If you’ve checked an overweight bag before, you’ll know how much those extra charges can sting. Lightweight suitcases are ideal for overpackers — including myself — so we’ve included each case’s weight when empty.
Hard-shell vs. soft-side: Polycarbonate hard-shell | Compression dividers | Wheels: 360-degree spinner wheels | Warranty: Limited lifetime warranty | Weight: 7.4 pounds
We’ve been recommended this style of Away suitcase in nearly every size, but the Bigger Carry-on is by far the most popular. It has an almost 50-liter capacity, but it still fits in most overhead bins and is perfect for a longer trip. Kelly Farber, founder of KF Literary Scouting, took only this on a three-week, seven-city business trip, and said, “That thing just would not quit.” No matter what size you get, though, each one features the same desirable qualities our experts were looking for in a modern suitcase. “It’s sturdy but light, and has a USB charger so I can charge my phone just enough to order an Uber,” writer and photographer Nicholas Gill said. “Plus, inside it has a nylon bag where I can toss in my clothes after getting caught in a sudden jungle downpour, which always seems to happen.”
Stephanie Be from TravelBreak.net and BUENA calls out the “TSA-approved lock, 360-degree wheels, tough hardware, and sleek design.” An interior compression divider on one side lets you “stuff all the things and zip it shut,” Summer Hull, director of travel content at the Points Guy, says. For Kiana Brooks, a luxury fashion buyer, another selling point was the warranty, which helped her justify the price of the large size. There’s a limited lifetime warranty on it. In this case, that means it doesn’t expire, but there is a limit on what it covers. Away will fix or replace any functional damage to the shell, wheels, handles, zippers, or “anything else that impairs your use of the luggage,” according to the website. The battery pack, however, is limited to a two-year warranty.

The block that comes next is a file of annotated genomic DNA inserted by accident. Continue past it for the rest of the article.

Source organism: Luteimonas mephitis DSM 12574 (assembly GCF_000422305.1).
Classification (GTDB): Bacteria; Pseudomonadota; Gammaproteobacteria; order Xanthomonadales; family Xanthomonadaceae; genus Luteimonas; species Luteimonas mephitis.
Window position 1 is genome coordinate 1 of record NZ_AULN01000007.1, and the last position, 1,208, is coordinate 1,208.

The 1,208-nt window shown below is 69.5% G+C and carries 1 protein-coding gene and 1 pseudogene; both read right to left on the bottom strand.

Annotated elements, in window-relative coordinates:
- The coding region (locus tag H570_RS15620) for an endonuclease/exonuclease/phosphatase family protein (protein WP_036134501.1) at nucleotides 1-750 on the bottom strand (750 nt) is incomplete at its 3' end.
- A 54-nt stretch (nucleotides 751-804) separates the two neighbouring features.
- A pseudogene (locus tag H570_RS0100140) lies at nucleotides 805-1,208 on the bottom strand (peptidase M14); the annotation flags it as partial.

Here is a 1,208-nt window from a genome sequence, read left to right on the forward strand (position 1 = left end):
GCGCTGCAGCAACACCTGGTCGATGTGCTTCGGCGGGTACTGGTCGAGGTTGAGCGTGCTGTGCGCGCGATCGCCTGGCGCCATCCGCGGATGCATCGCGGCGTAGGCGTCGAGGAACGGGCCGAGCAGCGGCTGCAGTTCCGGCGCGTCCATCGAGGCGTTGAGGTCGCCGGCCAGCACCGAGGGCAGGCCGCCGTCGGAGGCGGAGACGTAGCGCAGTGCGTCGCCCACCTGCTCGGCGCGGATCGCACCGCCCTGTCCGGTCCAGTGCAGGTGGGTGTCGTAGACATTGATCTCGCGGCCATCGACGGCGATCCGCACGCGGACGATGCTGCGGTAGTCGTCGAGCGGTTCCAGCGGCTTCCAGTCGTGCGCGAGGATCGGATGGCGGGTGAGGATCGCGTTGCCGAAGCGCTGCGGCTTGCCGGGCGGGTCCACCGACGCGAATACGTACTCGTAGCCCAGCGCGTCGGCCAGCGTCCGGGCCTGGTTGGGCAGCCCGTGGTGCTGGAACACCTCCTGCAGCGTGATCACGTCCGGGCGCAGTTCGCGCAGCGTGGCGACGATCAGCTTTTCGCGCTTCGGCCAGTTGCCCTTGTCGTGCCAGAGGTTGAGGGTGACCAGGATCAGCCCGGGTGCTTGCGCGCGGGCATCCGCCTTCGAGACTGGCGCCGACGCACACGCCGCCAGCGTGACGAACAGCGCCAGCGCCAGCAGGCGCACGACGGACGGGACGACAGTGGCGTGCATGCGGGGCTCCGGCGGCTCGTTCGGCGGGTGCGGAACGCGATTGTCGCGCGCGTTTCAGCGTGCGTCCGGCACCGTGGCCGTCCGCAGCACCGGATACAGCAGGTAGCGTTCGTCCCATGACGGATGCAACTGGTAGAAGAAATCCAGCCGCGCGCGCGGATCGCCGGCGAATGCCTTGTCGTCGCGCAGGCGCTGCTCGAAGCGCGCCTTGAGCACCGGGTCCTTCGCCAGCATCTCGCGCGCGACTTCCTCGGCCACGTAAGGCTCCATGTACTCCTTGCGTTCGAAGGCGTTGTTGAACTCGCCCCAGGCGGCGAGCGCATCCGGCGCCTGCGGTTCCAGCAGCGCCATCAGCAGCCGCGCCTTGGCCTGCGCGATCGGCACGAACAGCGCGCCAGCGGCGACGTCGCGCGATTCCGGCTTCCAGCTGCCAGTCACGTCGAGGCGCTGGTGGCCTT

Hard-shell vs. soft-side: ABS hard-shell | Compression strap | Wheels: 360-degree spinner wheels | Warranty: Limited warranty | Weight: 7.3 pounds
Finding a suitcase closer to $100 that can hang with the rest of the ones on this list is pretty special. This Amazon Basics case is made from ABS, the cheaper and least durable hard-shell material, so that explains the price, but it’s still a favorite of writer Robin Reetz. She actually didn’t even like carry-ons before trying this one out, always preferring to check a bag — but after trying this spinner because of the price, she found a lot more to like about it. She was drawn to “the compartments and much-better-than-expected functionality,” she said. Reetz was impressed with the size of the 21-inch suitcase. “It’s really perfect for a weekend or four- to five-day trip,” she says. “I’ve traveled recently with friends who have Away and Delsey luggage, and all are now thinking about getting this bag.” Amazon has a three-year limited warranty that protects against defects in materials and workmanship under ordinary use and does not cover normal wear and tear, abuse or misuse, cosmetic damage or cleaning, damage or loss caused by an airline, or incidental or consequential damages, including damage to or loss of the contents of a bag, loss of use, loss of time, or similar expenses.
Hard-shell vs. soft-side: Polycarbonate hard-shell | Compression dividers | Wheels: 360-degree spinner wheels | Warranty: 5-year manufacturer’s guarantee | Weight: 7.1 pounds
The Rimowa Essential line of suitcases was a very close second to the Away. More than ten people mentioned the brand; it ultimately didn’t take the top spot because of the price, but those who recommend it say it’s worth it if you travel often. Hull is a frequent flier, so her luggage “isn’t a once- or twice-a-year thing, it’s a regular companion,” which is how she justified spending more on a suitcase that would be functional and fun. It comes in 11 colors and two finishes and works like a dream, according to owners, almost all of whom praise the wheels. “I won’t pretend to understand all the physics behind the bearings and axles on Rimowa’s bags, but I do know they spin amazingly well through the airport,” Hull says. Chris Schalkx of travel website Rice/Potato, says “this has been one of our best travel investments we’ve made,” with wheels that roll “as a knife through butter, no matter the terrain they’re on.”